He owned a great company and it sounds as if people were proud to have known him and to have been apart of his life.

5:11 PM  
Blogger Nightmare said...

Nice Eulogy Big Daddy. You did the man a solid.

5:31 PM  
Blogger moose & squirrel said...

Greg,

Thanks for the great post. When Ron purchased the Music Exchange in Sept. 1979 from Mike Fasone and Jack Ancona, I came as part of the deal. I stuck around full-time than went to part-time for over 20 years as an employee. I knew Ron really well to say the least. Our friendship actually began years before that purchase. We had complicated friendship but I never had nothing less than a dear love for the guy. I'm pretty broken up about this, but I think I saw it coming. Another time and place, I am going to write my eulogy for him.

For now, I take comfort in having his surviving family among my friends.

Bill "Stretch" Osment

7:02 PM  
Blogger MWebber said...

Well done Greg. The first time I met Ron and Bill Osment ("Stretch" to us back then) they were patients of the dentist for whom my mom worked in the late 70's. She knew they worked in a record store in Westport and one day after seeing the Beatles Magical Mystery Tour and Shea Stadium at the old Bijou, I found the store. Knowing that I was still in junior high and Ann's kid, Ron trusted that I "wasn't a cop" and showed me to the bootlegs. I'd know him for almost 30 more years. As you suggest, one couldn't be sure which Ron would pop out of the can but in a society that is increasingly sanitized for your consumption, such characters are increasingly rare. If there is a heaven, Ron probably just walked right past Elvis, John Lennon and Jimi Hendrix to throw his arms aroudn Spike Milligan and some 110 year old blind Blues singer from Itta Benna, MS.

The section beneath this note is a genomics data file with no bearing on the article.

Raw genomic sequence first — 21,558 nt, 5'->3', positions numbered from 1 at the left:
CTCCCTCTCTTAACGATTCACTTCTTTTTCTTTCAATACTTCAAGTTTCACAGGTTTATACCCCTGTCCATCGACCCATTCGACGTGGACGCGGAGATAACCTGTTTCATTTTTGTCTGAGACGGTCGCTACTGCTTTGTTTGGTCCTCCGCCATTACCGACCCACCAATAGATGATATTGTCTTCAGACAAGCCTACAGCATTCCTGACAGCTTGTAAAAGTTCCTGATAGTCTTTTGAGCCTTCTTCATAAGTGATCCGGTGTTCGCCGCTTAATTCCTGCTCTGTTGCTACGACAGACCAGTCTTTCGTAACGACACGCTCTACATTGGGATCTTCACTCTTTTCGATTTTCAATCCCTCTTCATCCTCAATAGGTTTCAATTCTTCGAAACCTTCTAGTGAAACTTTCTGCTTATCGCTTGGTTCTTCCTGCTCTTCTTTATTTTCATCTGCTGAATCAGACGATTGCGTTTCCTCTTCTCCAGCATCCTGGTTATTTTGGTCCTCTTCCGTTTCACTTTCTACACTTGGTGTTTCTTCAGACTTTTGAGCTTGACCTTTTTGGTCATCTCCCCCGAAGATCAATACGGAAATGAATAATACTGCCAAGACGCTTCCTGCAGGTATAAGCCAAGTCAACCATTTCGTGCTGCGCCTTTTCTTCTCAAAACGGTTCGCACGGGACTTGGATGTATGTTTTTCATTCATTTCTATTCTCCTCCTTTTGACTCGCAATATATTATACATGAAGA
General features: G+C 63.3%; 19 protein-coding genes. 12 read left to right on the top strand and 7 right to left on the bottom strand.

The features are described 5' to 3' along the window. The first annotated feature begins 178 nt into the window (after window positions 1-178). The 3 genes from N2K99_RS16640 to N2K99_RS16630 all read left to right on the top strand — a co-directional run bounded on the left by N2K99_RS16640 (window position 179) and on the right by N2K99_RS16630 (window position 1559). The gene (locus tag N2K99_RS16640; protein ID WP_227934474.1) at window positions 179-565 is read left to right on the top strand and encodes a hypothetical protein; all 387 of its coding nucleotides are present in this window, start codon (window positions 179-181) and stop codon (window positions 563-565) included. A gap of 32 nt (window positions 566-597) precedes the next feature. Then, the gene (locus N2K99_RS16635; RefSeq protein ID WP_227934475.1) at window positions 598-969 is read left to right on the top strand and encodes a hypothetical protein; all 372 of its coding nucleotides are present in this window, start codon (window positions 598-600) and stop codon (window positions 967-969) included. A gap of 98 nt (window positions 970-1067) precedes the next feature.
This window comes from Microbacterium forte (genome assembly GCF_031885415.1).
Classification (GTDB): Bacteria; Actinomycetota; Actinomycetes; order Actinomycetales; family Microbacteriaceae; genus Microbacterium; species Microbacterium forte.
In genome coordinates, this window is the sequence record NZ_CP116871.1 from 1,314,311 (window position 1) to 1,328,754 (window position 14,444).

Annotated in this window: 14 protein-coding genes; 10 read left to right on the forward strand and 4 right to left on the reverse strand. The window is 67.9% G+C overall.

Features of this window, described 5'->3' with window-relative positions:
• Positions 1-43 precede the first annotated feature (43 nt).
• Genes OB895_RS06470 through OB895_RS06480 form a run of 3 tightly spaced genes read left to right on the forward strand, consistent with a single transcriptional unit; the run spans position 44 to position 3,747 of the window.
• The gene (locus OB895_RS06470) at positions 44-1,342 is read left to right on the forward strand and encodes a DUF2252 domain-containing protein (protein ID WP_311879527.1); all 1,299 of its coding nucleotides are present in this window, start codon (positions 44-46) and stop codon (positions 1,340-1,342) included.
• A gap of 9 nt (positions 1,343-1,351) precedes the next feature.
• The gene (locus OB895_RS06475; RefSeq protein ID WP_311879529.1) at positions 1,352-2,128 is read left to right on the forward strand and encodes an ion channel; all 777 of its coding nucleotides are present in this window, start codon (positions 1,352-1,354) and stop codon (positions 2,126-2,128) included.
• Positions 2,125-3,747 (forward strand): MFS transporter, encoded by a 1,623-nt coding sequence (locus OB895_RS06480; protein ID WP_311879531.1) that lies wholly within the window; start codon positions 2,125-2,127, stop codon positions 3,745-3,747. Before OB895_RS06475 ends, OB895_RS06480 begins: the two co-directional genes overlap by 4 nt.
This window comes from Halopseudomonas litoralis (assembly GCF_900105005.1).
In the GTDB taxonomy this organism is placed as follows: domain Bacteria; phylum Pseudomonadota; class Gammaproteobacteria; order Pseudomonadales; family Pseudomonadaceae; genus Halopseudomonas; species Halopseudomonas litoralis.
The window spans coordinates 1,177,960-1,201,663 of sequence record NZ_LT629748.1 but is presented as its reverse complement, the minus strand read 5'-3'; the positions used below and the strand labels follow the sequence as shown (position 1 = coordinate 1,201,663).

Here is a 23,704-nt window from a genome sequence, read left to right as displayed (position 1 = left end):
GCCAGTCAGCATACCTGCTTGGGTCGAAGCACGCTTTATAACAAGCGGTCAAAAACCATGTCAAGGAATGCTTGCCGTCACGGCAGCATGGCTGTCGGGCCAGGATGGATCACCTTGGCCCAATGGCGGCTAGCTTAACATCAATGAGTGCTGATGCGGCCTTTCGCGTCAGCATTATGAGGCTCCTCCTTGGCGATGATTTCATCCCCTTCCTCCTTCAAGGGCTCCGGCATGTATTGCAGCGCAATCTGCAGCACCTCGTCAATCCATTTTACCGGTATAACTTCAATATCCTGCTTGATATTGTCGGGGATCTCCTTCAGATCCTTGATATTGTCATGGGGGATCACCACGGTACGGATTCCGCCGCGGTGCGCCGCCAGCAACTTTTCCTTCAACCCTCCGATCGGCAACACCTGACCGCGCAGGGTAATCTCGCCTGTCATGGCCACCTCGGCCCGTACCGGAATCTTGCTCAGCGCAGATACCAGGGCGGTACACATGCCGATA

Cheers.

Mike Webber

3:37 PM  
Anonymous Oxnard Dubois, Crappy Pappy, and Suzie said...

Ron was the opposite of say, a Johnny Dare (Caprafoli), and that's got to be good! No that's got to be Wunderbar!!!

He was original and smart, and never a coked up biker bully with no business sense, hygiene, or intelligence.

We'll all miss you dude at the Crossroads!

7:38 PM  
Blogger Murrman84 said...

I started getting to vinyl pretty late in the game, and I first went over to Music Exchange at their location near Kemper Arena...It wasn't officially opened yet, but this eccentric character let me in and let me search around his collection. He even took me down into the warehouse and went through box after box of records he had to tend to and open, and we chatted with each other about music for 2-3 hours, as well as his life in general.
He made sure to help me find everything I was looking for, and he even sold me a rare record (with a price tag of $65) for around $20 something...and this was even before they were open for business. A month or two later, I found out secondhand that he had died there...
When I heard this, it really kicked me in the stomach hard. Even though I had only one or two moments in my life where I met Ron, I still felt like I had lost a friend. He will be missed by an appreciative music fan that he helped find his way...
Rest in Peace Ron.

3:23 PM